OPINION11 June 2014

Adoption of new technologies ‘on speed’


Professor Steven Van Belleghem explains how consumers today know about new technology and are adopting it at ever increasing speeds


In my opinion, the concept of adoption cycles still applies. One person is quicker to adopt something new than the next. We all have an innovator or early adopter of new technologies in our inner circle, don’t we?

Nevertheless, things have changed. A little while ago I conducted a global study on the future of customer relationships in collaboration with data collection company SSI and translation agency No Problem! One of the aspects of the study focused on how consumers deal with new technologies and the results were somewhat surprising.

More than ever, people are aware of what’s available

Fifty per cent of the general public know about Google Glass and 54% are familiar with the concept of a smart watch. In addition, 33% had heard of Nike’s Fuelband. These are extremely high figures for new products and technologies. Never before has the public been so aware of the new possibilities that are coming their way.

Apart from awareness, the intention to actually buy all these novelties is very high. Studies from the early 90s showed that when respondents were asked about their intention to buy a mobile phone someday, the most popular answer was a firm ‘No’. Ten years later the mood had changed completely. That’s how it usually went with new concepts: the average Joe or the so-called ‘early majority’ failed to see the point of the proposed new technology. Reactions today are very different: for instance, 66% say they are interested in buying a smart TV one day. One in two are actually looking forward to the introduction of smart cars. Smart shoes and refrigerators are slightly lower down on the wish list but the idea of a smart thermostat is very popular.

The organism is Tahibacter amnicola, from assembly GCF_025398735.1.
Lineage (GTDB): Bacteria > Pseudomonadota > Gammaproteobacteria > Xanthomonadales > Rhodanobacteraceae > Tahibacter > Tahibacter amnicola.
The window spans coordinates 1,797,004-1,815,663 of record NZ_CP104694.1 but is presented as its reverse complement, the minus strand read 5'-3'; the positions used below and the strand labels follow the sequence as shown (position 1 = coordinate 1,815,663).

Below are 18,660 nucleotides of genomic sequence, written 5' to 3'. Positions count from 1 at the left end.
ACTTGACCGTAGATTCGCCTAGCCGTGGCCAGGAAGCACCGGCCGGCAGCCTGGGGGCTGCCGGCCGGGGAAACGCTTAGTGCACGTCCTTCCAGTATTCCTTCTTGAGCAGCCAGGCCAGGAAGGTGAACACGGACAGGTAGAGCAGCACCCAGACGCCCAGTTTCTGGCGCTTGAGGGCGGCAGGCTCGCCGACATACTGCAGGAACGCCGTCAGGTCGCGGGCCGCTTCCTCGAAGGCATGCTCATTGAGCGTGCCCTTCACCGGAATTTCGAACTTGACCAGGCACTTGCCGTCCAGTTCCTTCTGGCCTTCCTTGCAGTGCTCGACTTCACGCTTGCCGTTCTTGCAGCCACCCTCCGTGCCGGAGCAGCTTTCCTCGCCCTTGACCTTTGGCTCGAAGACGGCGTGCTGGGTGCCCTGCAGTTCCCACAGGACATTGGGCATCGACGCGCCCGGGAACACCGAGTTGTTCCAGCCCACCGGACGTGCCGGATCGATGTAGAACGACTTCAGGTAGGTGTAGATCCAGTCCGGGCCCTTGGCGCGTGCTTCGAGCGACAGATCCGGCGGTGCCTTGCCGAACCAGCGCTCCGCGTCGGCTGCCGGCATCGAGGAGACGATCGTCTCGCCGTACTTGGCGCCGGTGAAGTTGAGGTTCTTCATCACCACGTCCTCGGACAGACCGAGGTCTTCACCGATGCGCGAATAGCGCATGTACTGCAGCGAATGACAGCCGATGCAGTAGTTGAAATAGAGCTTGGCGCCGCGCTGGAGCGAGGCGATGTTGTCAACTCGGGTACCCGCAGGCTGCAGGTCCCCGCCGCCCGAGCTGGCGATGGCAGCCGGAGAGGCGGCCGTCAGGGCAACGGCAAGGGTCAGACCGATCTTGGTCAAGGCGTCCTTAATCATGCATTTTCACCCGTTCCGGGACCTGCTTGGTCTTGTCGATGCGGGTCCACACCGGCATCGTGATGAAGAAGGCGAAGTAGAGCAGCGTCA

This could be explained by the increasing popularity of technology, which used to be for nerds. Today, the cool guys drive Teslas and can’t wait to try out their latest smart phone. Phenomena such as Uber and Airbnb make the news faster than ever before whereas a few years ago, this type of trendy organisation stayed below the radar. Today it is the subject of newspaper articles and TV programmes. Once again, Silicon Valley is hailed as a kind of technological Lourdes worthy of pilgrimage. The impact of technology has never been greater and this explains the unprecedented interest. This evolution boosts consumer awareness and seduces that consumer into buying the innovative product.

The adoption curve ‘on speed’

I’m ashamed to tell my children that we owned the same telephone for the first 18 years of my life – the kind with a cable that ran to the wall. Today, a mobile phone has become one of many fast-moving consumer goods. The average consumer replaces their smart phone every 18 months. The tablet was launched in 2009. In just five years’ time this product has changed the world. Things are going fast. Very fast.

The classic Rogers adoption curve probably still exists although its upward or downward tilt is probably slightly more pronounced than before. Life is faster nowadays and that includes new technologies.

Professor Steven Van Belleghem is an author and digital marketing expert.